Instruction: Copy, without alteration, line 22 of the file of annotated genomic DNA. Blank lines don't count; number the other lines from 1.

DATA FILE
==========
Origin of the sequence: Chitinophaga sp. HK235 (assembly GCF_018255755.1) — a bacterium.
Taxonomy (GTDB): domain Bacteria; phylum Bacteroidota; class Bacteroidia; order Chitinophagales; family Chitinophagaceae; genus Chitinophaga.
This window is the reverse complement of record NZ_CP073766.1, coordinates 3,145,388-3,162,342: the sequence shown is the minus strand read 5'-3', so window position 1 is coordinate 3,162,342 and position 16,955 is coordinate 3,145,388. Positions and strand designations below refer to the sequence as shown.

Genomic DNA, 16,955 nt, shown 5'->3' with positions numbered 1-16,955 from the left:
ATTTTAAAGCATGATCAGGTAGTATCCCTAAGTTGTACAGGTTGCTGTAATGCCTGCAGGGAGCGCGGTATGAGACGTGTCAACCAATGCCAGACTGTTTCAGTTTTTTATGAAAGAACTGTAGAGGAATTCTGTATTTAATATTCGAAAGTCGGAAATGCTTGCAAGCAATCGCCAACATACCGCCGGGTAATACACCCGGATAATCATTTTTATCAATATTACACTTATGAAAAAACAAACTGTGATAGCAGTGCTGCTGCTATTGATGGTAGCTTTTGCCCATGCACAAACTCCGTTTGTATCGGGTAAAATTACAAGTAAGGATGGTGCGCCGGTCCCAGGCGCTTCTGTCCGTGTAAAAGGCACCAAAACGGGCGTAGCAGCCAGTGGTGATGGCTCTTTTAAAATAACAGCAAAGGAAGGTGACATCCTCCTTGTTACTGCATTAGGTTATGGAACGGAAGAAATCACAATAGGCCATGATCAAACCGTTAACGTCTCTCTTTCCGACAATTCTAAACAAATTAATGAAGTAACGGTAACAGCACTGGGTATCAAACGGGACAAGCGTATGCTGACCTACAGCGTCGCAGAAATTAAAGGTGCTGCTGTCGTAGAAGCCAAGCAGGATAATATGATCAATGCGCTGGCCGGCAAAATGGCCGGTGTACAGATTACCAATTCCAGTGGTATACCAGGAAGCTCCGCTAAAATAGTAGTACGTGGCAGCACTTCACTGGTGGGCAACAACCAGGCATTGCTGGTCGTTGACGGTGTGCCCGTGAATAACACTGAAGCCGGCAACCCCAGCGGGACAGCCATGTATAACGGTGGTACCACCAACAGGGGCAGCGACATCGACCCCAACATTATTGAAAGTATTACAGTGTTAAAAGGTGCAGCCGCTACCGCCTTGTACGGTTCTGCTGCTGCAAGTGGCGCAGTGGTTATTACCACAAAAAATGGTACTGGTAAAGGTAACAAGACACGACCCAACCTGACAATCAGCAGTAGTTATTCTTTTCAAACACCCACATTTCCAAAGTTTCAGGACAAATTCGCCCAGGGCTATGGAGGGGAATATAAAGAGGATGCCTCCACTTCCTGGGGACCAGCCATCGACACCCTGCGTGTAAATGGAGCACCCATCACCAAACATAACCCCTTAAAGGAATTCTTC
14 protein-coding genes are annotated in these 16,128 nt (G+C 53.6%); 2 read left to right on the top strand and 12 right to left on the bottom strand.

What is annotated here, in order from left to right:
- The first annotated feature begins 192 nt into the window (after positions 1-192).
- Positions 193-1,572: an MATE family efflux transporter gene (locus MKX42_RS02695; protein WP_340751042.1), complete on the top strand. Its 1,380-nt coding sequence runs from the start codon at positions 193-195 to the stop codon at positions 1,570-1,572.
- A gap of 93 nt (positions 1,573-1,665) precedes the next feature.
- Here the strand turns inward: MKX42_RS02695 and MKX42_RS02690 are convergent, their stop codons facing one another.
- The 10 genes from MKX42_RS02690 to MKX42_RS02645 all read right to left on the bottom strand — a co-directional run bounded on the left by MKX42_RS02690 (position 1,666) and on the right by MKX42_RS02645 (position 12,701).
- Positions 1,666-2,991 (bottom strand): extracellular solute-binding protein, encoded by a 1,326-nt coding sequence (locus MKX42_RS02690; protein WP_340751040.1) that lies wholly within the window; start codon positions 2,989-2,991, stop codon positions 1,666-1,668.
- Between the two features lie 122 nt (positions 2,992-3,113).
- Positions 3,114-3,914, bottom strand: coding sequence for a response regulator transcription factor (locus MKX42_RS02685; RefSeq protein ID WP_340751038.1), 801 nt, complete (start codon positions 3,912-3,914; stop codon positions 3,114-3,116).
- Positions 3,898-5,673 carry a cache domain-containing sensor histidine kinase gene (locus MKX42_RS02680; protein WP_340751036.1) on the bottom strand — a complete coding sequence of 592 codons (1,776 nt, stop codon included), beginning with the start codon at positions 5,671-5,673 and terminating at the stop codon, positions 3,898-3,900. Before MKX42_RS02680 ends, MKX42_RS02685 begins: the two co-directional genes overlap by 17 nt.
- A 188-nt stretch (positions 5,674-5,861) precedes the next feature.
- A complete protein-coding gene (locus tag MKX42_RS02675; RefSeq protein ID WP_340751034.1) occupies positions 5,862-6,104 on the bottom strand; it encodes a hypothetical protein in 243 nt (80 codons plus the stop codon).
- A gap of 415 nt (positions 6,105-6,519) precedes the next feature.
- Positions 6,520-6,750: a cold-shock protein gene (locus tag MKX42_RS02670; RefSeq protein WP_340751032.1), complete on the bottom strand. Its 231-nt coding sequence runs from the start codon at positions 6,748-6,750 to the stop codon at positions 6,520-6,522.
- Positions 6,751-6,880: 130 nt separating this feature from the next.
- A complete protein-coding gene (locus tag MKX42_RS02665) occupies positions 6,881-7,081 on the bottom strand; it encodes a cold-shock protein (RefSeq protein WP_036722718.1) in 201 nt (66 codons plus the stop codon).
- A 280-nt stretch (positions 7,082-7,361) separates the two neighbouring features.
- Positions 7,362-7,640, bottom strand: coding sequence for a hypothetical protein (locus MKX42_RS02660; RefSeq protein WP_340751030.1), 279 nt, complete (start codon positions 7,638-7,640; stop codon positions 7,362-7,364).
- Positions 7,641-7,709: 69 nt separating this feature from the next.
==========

- A complete protein-coding gene (locus tag MKX42_RS02665) occupies positions 6,881-7,081 on the bottom strand; it encodes a cold-shock protein (RefSeq protein WP_036722718.1) in 201 nt (66 codons plus the stop codon).